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Chronic Pain? There’s an App for That!

February 2016

By Tom Stibolt, MD, Mobile Musings Column Editor

Chronic pain affects possibly 100 million Americans. It is believed to affect at least 10 percent of the world’s population, with a prevalence closer to 20-25 percent in some countries. It can stem from many causes. In the U.S. it is estimated that medical costs associated with the condition can reach up to $635 billion annually. This makes it many times more expensive to manage than other conditions that require long-term treatment, such as diabetes or heart disease.

Doctors at Brigham and Women’s Hospital have developed an app designed to help patients and their doctors better manage chronic pain. The app was designed with substantial input from the center’s doctors. It is part of a broader trend in which medical institutions are increasingly looking to streamline communication between patients and providers using the messaging features and data-tracking tools in smartphones.

The app is called PMC 320, and it is available for both iOS and Android. It is designed to quickly document ongoing pain levels, give reminders, track medication usage, and provide general information and helpful tips regarding a patient’s condition. It also provides tutorials for helping patients manage their chronic pain condition between visits with their provider. A built-in, secure two-way messaging feature is available to assist in communicating on especially bad days.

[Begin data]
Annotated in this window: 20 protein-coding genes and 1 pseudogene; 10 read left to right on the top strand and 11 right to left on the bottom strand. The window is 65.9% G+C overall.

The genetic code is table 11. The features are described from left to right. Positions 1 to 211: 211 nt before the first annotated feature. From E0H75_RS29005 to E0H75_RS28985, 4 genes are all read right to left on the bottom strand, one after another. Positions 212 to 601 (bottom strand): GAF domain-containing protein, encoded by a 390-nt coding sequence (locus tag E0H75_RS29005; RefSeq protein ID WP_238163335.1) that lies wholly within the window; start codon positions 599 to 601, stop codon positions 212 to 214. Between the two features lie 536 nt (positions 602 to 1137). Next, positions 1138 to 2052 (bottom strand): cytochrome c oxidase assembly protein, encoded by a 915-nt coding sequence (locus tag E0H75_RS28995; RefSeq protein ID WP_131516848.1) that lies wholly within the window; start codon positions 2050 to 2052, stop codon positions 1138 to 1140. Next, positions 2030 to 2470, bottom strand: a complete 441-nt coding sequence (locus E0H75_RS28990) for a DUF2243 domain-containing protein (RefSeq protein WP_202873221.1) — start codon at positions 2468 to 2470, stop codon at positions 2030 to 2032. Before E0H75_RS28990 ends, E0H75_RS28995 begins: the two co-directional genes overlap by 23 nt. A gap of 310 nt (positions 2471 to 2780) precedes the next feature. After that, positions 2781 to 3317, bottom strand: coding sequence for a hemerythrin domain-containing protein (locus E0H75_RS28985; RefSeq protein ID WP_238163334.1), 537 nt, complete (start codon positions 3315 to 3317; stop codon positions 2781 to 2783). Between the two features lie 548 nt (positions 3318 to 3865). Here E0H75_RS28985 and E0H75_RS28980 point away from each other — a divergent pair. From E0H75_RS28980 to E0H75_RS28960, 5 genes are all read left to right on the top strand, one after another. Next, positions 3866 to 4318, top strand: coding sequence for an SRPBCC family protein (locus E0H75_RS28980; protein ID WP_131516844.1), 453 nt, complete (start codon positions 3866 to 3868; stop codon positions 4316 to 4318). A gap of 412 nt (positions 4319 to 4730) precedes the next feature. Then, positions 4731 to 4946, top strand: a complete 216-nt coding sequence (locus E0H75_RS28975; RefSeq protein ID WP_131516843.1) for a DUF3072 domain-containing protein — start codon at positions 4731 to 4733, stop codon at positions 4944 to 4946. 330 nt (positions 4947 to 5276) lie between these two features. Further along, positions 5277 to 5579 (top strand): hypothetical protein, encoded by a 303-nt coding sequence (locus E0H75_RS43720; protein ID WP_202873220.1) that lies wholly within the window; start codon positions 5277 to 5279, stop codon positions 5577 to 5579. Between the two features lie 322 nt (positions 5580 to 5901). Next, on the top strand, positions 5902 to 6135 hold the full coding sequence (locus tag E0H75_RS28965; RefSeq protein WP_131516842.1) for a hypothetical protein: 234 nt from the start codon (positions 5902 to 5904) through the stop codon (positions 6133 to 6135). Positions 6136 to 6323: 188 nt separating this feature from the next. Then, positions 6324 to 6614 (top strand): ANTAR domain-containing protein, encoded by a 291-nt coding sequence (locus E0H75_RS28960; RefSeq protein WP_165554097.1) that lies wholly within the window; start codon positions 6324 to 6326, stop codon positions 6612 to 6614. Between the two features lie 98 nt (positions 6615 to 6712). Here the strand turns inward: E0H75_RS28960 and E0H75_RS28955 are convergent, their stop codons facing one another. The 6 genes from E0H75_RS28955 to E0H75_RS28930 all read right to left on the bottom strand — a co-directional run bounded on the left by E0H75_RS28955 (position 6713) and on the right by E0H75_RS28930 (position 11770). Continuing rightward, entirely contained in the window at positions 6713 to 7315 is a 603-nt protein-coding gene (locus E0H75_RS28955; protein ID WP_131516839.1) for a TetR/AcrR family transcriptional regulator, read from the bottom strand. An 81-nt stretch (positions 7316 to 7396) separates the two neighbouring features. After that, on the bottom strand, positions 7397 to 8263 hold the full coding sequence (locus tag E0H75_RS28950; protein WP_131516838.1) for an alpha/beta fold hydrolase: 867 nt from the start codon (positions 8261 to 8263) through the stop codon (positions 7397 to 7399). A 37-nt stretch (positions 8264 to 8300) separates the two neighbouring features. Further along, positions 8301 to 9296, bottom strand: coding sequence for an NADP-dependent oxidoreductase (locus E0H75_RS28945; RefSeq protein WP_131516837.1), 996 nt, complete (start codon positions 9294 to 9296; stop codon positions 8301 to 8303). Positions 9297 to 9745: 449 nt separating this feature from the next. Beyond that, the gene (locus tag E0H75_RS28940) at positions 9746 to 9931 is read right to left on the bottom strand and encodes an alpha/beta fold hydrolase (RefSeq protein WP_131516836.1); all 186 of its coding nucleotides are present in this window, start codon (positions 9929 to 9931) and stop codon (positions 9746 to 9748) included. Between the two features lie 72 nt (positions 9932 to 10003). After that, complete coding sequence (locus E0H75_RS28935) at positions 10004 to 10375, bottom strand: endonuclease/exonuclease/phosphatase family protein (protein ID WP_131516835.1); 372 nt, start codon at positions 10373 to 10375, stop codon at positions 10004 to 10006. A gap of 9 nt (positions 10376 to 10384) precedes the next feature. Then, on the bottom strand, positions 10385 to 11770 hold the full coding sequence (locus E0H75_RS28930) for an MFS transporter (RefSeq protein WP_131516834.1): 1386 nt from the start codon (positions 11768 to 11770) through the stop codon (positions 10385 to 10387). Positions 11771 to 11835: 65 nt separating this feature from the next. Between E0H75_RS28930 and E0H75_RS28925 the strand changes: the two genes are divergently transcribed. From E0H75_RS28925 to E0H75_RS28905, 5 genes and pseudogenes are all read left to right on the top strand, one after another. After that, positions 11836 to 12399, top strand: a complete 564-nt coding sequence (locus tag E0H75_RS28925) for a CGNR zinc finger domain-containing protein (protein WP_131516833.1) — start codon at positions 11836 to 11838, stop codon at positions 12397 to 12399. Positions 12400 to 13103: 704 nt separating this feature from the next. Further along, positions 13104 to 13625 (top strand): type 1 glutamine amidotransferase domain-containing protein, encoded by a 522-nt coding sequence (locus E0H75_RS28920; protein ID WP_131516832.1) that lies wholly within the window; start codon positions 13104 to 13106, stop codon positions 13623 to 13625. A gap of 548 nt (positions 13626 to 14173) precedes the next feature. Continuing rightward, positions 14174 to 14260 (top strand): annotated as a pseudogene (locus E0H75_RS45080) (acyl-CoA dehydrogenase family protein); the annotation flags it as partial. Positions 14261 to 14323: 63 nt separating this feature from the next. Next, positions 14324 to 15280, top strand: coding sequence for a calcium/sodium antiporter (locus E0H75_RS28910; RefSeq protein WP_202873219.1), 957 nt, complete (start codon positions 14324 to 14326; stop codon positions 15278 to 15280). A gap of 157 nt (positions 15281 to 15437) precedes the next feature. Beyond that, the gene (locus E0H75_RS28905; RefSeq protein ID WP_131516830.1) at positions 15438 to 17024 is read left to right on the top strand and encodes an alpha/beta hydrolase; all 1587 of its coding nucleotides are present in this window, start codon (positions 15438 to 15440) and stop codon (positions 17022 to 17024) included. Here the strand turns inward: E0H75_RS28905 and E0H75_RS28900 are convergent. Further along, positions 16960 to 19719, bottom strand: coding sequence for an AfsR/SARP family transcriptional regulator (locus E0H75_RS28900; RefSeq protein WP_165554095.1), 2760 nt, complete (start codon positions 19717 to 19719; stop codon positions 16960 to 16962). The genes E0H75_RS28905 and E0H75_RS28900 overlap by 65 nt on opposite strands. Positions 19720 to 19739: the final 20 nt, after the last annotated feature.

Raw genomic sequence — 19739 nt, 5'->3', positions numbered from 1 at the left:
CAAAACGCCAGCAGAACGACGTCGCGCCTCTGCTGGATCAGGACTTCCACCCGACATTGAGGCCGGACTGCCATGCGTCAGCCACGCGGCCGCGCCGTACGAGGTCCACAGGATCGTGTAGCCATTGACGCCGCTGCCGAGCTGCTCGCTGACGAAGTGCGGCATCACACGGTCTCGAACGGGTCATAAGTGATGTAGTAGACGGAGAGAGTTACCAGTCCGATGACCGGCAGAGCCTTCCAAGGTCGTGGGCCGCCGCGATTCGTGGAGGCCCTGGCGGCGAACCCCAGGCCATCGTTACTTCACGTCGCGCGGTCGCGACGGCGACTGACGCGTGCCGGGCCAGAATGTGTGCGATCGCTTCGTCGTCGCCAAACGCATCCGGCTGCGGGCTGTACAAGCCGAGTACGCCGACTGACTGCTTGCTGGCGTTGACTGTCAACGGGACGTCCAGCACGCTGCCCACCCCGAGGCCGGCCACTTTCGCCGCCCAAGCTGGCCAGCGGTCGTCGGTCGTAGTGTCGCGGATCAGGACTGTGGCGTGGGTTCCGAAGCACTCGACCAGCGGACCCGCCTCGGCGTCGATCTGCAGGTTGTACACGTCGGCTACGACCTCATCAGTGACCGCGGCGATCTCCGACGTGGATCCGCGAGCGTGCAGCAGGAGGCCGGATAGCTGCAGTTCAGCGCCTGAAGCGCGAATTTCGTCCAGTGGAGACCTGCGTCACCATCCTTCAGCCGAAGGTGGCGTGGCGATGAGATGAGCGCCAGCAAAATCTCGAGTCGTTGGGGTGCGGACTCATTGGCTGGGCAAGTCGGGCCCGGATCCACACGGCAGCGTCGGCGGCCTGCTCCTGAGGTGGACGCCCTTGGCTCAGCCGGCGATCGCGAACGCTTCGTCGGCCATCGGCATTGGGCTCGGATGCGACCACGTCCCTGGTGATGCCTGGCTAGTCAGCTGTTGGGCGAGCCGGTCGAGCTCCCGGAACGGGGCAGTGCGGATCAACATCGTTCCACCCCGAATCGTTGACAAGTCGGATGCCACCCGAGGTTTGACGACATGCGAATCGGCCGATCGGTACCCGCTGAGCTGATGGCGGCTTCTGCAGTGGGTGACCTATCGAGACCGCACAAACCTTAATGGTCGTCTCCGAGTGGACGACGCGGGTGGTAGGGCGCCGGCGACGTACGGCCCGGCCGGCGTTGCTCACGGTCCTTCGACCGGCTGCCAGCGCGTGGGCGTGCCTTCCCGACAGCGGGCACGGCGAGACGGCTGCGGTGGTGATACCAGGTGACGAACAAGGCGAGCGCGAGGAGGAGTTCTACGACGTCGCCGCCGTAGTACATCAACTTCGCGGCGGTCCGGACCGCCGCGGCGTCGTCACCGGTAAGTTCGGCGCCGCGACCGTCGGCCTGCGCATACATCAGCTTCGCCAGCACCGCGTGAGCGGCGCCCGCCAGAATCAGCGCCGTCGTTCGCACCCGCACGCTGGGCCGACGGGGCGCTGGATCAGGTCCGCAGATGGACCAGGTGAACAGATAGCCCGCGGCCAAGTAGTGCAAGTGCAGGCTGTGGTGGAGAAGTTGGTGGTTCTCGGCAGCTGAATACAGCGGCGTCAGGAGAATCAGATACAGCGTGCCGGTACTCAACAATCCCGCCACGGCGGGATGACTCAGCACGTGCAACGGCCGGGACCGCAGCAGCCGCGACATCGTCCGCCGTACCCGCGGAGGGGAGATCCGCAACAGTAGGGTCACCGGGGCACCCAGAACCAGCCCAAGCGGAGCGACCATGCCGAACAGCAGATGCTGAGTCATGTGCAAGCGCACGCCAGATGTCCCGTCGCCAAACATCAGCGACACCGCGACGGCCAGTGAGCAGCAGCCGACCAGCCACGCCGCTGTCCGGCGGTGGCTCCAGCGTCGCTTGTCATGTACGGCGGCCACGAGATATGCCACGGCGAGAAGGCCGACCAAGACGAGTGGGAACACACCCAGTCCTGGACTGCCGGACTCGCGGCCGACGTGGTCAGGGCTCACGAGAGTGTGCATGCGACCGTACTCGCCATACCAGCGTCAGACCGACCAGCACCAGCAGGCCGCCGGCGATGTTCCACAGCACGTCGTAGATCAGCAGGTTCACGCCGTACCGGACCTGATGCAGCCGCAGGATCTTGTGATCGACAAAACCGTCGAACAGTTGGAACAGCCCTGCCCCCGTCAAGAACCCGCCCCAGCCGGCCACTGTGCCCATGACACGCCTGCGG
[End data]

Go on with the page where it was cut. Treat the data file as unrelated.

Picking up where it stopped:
The app was initially tested by about 70 patients under the care of three doctors at the Dana-Farber Cancer Institute, and another 12 patients at the Brigham and Women’s Hospital. At least once a day, the testers are prompted to answer questions about their pain levels, mood, activity levels, and other health metrics. The app works with a Fitbit, which transmits information about steps walked and other activity indicators to the app. One tester, who had surgery for cancer that had metastasized to his lymph nodes, found the app helpful after using it for about a month, during repeat visits. The app helps him to talk to his physician about what he needs in terms of short-term pain management. Going into treatment he knew that “there were good days and bad days,” but he never thought to record his daily comfort level. The app has made it more convenient to do so, and he now logs his pain levels two or three times a day and has been working with his doctor to see how his activity levels relate to his more painful episodes.

PMC 320 is free to download and appears beneficial, even in the absence of Fitbit integration or use of the messaging feature.


Editor’s note: The ATS does not endorse any of the programs or products mentioned in this column.

Last Reviewed: September 2017